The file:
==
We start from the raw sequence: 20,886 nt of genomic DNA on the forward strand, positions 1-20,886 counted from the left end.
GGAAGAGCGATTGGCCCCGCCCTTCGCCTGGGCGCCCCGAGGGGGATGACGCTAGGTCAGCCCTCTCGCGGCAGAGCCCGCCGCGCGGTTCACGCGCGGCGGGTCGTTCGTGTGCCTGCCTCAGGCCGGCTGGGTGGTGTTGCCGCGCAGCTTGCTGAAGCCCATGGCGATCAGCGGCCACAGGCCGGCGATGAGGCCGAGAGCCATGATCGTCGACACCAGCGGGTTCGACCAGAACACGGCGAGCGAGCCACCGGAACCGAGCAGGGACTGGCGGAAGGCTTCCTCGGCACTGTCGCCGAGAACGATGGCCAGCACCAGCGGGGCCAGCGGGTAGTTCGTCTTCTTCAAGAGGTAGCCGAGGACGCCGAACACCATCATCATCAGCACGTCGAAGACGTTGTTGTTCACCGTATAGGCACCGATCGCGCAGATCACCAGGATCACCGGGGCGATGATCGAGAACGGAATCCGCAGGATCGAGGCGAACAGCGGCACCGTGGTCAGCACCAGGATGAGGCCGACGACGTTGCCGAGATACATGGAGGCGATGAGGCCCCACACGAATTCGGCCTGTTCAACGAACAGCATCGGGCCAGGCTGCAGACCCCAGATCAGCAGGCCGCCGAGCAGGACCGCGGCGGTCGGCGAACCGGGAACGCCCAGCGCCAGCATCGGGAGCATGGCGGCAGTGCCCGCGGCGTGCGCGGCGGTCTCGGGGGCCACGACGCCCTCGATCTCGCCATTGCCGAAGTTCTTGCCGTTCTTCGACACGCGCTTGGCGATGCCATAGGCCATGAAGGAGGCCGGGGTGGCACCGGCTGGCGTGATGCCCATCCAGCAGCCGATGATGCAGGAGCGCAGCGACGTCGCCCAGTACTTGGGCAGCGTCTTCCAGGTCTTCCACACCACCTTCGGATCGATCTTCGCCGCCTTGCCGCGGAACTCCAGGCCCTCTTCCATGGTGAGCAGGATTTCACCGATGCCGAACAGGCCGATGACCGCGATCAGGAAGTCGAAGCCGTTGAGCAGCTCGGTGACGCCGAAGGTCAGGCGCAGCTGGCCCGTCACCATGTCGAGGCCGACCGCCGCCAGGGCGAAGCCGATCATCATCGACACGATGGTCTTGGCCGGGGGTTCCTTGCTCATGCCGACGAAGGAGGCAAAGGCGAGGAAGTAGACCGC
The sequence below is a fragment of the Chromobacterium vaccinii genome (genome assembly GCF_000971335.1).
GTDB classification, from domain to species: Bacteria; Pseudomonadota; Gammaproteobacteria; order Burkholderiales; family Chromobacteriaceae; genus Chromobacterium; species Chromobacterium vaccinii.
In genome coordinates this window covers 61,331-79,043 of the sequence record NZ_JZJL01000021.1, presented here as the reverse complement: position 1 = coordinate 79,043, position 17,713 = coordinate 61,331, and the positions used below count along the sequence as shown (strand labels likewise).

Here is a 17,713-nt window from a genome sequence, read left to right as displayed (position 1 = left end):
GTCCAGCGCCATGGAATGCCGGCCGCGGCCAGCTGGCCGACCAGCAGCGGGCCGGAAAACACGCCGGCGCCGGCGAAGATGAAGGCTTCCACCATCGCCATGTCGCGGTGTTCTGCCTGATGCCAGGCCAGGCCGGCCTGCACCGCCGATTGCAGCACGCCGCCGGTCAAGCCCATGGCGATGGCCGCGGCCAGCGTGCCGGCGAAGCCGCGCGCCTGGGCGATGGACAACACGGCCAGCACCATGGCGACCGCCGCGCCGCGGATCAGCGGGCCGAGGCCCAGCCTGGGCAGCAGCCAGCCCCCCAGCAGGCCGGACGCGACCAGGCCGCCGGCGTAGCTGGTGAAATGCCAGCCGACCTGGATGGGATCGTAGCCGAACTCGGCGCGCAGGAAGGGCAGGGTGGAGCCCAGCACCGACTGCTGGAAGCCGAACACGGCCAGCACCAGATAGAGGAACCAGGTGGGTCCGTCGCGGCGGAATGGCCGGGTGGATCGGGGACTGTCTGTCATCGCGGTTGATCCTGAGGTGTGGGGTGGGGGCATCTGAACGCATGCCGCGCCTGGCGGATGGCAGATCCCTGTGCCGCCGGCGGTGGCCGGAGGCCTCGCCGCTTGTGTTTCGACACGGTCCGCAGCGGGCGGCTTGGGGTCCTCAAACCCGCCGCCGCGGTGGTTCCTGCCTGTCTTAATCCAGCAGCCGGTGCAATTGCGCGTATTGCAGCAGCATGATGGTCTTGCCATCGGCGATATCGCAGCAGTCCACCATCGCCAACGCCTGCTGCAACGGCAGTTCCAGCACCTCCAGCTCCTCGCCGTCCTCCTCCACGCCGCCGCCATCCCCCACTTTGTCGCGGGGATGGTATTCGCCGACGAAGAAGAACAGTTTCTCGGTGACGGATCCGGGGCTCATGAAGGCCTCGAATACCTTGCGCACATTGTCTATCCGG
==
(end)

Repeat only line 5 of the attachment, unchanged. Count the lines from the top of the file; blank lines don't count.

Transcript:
In genome coordinates this window covers 61,331-79,043 of the sequence record NZ_JZJL01000021.1, presented here as the reverse complement: position 1 = coordinate 79,043, position 17,713 = coordinate 61,331, and the positions used below count along the sequence as shown (strand labels likewise).